"Garmin's infrastructure has suffered a massive failure, and although the company has not officially confirmed it, the finger of suspicion points strongly in the direction of a ransomware attack", wrote security consultant Graham Cluley.
As a result, the company yesterday was forced to temporarily shut down some of its connected services, including Garmin Express, Garmin Connect mobile, and the website-restricting millions of its users from accessing the cloud services or even syncing their watches locally to the app.
In an online statement, the company did not specify that it was the target of a ransomware attack, in which hackers infiltrate a company's network and use encryption to scramble data until payment is received. The attack also took down flyGarmin, its aviation navigation and route-planning service.
Few things are more devastating to self-quantifying fitness nerds than not getting credit for that run, bike, or walk - but that's exactly what's happening to owners of Garmin wearables.
Garmin is well-known for producing devices like Forerunner smartwatches that help the user track running performance.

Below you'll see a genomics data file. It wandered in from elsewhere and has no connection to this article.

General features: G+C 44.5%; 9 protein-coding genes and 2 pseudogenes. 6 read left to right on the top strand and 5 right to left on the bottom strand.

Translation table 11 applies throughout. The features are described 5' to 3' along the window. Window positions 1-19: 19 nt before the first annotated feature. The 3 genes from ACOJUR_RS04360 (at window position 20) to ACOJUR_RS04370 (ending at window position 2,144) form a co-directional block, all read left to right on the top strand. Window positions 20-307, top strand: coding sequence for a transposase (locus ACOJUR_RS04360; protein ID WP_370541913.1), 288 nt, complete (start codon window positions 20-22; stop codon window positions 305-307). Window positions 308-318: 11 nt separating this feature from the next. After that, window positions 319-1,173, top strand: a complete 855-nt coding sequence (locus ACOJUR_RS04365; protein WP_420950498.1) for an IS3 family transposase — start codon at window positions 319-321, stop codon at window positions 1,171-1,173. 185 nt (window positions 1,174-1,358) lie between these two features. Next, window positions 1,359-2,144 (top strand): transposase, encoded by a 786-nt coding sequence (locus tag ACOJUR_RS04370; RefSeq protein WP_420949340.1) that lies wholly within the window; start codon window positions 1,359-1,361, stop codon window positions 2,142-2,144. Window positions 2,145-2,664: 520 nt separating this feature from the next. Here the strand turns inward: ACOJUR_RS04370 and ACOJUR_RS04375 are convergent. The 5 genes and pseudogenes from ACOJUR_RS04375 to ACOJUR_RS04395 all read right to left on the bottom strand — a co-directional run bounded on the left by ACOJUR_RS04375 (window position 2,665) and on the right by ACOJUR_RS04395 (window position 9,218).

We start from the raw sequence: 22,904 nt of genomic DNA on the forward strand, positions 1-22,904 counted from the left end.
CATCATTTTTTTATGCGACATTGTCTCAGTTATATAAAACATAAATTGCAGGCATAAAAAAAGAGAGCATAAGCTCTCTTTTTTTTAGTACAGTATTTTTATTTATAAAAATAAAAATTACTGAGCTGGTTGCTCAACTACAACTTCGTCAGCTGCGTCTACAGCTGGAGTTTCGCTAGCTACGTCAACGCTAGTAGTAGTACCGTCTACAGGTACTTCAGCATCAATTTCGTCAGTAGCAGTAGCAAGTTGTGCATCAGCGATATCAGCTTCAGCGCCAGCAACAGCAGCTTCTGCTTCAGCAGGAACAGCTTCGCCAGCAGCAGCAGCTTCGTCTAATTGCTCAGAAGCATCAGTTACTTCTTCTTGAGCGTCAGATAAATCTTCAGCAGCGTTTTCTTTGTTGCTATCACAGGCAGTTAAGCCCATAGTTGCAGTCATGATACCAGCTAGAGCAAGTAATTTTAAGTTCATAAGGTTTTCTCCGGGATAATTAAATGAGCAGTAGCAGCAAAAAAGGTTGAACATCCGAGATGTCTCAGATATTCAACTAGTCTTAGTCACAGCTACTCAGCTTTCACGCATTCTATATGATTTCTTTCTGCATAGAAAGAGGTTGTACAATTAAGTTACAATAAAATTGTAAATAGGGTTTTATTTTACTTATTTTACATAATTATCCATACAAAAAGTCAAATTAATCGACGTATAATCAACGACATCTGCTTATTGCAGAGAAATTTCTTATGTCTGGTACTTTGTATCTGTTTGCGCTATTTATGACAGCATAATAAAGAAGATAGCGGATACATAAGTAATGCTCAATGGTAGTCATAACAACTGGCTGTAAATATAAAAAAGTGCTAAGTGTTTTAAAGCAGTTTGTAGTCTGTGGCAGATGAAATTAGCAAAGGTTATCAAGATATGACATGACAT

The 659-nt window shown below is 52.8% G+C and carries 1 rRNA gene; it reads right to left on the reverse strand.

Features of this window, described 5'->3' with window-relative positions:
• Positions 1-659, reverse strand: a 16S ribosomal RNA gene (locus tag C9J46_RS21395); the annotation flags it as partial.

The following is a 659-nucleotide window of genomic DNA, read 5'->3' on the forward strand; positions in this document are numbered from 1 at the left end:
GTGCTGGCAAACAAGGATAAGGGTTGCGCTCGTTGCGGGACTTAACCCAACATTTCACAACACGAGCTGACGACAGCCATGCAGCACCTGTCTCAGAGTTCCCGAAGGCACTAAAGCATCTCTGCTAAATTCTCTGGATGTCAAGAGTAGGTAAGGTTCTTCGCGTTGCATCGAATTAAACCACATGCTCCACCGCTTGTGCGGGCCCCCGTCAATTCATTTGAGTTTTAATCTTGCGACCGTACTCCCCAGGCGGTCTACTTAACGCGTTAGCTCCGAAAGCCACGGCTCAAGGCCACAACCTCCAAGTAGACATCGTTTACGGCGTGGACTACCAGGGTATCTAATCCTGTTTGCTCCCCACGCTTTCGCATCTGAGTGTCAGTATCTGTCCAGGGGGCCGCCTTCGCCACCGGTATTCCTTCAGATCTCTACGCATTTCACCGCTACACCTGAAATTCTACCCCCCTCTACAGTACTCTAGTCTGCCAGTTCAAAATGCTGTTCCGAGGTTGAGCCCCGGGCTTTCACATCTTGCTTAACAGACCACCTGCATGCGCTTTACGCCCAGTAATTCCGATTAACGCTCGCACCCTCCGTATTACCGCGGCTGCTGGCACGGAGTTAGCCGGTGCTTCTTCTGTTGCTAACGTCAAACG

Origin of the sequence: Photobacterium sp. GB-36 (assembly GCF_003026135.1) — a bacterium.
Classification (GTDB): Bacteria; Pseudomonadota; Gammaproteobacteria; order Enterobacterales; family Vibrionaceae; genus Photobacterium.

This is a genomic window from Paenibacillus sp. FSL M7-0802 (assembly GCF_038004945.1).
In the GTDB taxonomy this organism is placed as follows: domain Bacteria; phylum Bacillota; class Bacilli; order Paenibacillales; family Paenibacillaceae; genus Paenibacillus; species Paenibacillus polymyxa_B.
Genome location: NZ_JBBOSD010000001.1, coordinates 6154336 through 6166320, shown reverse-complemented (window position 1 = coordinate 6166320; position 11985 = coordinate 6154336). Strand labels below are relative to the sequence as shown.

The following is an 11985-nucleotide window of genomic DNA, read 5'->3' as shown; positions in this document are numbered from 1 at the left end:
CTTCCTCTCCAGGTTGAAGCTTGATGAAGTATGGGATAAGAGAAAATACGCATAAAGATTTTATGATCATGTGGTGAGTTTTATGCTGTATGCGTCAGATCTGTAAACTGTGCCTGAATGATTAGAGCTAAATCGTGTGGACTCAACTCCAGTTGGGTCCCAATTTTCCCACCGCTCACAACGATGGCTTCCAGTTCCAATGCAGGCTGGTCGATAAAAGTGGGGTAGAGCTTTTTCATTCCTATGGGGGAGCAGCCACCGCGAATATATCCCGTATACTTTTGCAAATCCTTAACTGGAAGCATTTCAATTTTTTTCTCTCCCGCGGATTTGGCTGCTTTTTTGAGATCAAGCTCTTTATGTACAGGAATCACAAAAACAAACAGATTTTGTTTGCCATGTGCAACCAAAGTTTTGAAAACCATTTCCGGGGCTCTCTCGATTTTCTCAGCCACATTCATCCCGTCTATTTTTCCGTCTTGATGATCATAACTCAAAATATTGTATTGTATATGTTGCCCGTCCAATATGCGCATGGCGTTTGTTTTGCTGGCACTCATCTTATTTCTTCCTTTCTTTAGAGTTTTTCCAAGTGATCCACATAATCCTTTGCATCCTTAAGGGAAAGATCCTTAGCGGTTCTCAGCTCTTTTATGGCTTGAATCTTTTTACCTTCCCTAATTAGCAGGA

Garmin Connect is the companion app to the company's wearable devices for tracking workouts, participating in fitness challenges with friends, and managing health data.
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Also in attendance was Yankees legend Mariano Rivera, who was voted to the Baseball Hall of Fame in January. The event will mark the first time as president Trump has thrown the first pitch.
It's unclear who was behind the reported ransomware attack, but it could be a strain of ransomware known as WastedLocker, according to ZDNet, which cited online posts from Garmin employees. The attack led to the suspension of its manufacturing operations and affected its website, and mobile application Garmin Connect to go offline. But Garmin hasn't publicly confirmed any such attack. But a person familiar with the incident response told The Associated Press the attackers had turned over decryption keys that would allow Garmin to unlock the data scrambled in the attack.
The company says it can't receive any calls, emails, or online chats.
If you head to Garmin.com, at least at the time of this writing, you'll see a message that mentions an "outage", but that's underselling it a bit.
"We are working to resolve this issue as quickly as possible and apologise for this inconvenience", Garmin said.
What's not known is whether the ransomware attack, if that's what it is, is just wreaking havoc on Garmin's systems, or whether customer data has been compromised in the attack too.